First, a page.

It is difficult to generalise for all companies and work places in the Netherlands, however, there are certain trades that most observers have seen regarding Dutch business culture:
Hierarchies at workplaces in the Netherlands are often flat compared to other countries.
It is common to address managers and high-level staff by their first names.
The Dutch are proud people and do not like to be looked down upon, so a smart boss will bear this in mind and act respectfully towards staff at all levels.
However, one should not be surprised to be criticised by the boss publicly as it is a part of the Dutch directness.
Meetings and negotiations
Dutch workplaces revolve around meetings.
Meetings are mostly informal, yet fixed to times and agendas. The Dutch enjoy expressing their opinion, and the attitude is that each individual may hold information that is valuable to the company. As a result, meetings can involve staff members of various levels of seniority.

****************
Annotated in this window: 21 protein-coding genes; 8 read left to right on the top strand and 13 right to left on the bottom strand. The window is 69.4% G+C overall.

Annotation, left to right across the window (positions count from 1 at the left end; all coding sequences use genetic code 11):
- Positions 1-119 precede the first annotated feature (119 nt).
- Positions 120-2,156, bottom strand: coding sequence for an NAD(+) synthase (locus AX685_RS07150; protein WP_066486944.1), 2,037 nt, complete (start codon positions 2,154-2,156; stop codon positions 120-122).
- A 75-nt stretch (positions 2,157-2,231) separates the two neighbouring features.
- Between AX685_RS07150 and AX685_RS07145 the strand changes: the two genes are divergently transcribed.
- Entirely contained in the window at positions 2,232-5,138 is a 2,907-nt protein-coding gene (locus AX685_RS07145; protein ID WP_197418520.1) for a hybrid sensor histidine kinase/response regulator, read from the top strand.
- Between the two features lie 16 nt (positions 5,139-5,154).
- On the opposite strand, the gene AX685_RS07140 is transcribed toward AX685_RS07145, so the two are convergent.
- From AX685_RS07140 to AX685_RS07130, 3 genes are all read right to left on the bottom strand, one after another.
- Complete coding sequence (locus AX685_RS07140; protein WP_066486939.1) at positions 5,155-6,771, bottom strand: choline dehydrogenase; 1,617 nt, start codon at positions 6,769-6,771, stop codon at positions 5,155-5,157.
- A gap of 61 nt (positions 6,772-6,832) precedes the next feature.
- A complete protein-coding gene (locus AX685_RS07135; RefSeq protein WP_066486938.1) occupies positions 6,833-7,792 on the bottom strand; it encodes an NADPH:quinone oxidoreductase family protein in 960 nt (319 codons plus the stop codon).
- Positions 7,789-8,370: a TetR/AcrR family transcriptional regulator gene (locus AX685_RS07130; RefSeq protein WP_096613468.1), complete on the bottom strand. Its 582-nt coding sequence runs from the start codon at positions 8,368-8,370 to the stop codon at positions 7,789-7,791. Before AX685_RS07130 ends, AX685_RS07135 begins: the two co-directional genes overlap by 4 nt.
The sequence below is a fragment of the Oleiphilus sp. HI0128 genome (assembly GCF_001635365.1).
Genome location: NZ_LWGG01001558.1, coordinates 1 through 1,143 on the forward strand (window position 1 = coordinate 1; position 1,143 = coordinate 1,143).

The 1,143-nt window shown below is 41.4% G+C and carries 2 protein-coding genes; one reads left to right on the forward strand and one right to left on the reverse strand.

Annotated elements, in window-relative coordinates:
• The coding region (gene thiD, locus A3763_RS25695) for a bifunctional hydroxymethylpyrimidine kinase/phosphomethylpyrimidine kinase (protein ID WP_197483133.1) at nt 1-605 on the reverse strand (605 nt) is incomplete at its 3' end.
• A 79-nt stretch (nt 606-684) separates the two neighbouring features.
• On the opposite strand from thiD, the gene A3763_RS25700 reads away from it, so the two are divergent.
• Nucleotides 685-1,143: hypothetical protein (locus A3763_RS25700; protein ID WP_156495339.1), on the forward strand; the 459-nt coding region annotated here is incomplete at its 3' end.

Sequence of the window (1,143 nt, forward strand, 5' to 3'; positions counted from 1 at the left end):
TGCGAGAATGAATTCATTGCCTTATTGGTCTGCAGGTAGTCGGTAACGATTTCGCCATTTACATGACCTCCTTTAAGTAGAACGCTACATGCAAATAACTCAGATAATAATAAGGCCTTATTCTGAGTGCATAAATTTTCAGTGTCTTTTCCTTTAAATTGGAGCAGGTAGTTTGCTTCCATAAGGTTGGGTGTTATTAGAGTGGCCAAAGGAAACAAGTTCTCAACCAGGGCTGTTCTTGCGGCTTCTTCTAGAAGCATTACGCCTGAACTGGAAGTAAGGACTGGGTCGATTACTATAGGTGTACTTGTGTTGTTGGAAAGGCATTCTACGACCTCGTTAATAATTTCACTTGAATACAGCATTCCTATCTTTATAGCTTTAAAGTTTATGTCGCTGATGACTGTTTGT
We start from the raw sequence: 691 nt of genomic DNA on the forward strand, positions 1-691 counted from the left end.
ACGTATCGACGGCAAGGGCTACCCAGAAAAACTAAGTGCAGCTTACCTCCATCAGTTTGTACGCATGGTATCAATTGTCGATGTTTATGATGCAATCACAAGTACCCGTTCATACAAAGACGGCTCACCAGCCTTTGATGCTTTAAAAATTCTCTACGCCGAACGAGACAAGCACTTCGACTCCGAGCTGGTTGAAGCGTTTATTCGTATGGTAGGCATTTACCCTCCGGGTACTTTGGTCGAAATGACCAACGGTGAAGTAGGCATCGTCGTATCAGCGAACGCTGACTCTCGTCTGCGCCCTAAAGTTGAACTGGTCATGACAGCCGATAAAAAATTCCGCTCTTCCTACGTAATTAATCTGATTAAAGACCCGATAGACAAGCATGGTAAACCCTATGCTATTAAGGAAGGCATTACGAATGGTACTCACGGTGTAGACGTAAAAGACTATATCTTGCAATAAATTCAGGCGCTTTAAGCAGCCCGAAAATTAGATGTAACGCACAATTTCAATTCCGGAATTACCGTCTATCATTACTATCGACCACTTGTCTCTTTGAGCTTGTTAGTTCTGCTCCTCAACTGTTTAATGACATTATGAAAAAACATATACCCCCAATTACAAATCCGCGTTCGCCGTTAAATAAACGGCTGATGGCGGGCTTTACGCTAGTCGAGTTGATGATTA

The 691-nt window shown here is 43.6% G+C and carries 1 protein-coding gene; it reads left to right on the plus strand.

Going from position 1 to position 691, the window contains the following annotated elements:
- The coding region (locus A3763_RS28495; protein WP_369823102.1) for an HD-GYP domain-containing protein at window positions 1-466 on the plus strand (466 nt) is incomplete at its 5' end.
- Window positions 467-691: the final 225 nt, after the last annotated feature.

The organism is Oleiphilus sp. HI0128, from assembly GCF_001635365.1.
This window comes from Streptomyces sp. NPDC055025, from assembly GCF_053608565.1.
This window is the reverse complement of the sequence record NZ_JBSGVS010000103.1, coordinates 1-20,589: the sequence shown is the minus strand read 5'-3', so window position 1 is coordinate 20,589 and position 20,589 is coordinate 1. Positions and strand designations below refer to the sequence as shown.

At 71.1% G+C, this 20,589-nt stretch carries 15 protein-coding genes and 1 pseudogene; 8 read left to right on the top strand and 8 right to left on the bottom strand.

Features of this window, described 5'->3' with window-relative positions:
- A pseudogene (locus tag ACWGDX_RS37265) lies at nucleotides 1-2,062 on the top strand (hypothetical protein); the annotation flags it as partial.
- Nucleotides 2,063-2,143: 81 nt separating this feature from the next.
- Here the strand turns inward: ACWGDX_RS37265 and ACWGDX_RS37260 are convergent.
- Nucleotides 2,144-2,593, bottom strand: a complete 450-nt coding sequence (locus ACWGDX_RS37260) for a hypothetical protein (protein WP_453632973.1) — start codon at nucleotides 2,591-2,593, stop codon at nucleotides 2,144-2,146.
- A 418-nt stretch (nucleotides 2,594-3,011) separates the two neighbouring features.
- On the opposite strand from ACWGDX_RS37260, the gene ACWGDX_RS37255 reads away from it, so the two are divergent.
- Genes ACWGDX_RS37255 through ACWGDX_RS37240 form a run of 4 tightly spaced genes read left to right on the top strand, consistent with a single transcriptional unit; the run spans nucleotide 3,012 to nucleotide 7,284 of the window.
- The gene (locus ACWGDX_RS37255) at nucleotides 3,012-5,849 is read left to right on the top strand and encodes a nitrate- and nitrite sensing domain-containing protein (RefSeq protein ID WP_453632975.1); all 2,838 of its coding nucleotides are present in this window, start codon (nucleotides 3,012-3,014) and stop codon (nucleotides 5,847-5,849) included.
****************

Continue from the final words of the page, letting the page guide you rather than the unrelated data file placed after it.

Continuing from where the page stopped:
Join the debate
Negotiations are usually lengthy as people seek consensus, with the most senior staff member seen as the strategist of plans, and the general staff as the implementers. Try to prepare yourself, as you will likely be expected to contribute to the discussion at some point.
Concept of time
In the Netherlands, time is money. You are expected to be punctual as being late may 'damage' your image.
If you do find yourself running late, you should contact the relevant person and make them aware of this. Frequent lateness will affect your standing with the individual or company concerned, as a lack of time management is considered to be a trait of an unreliable worker.
The Dutch tend to plan for the long term, so schedules (both socially and professionally) are often set weeks or even months in advance.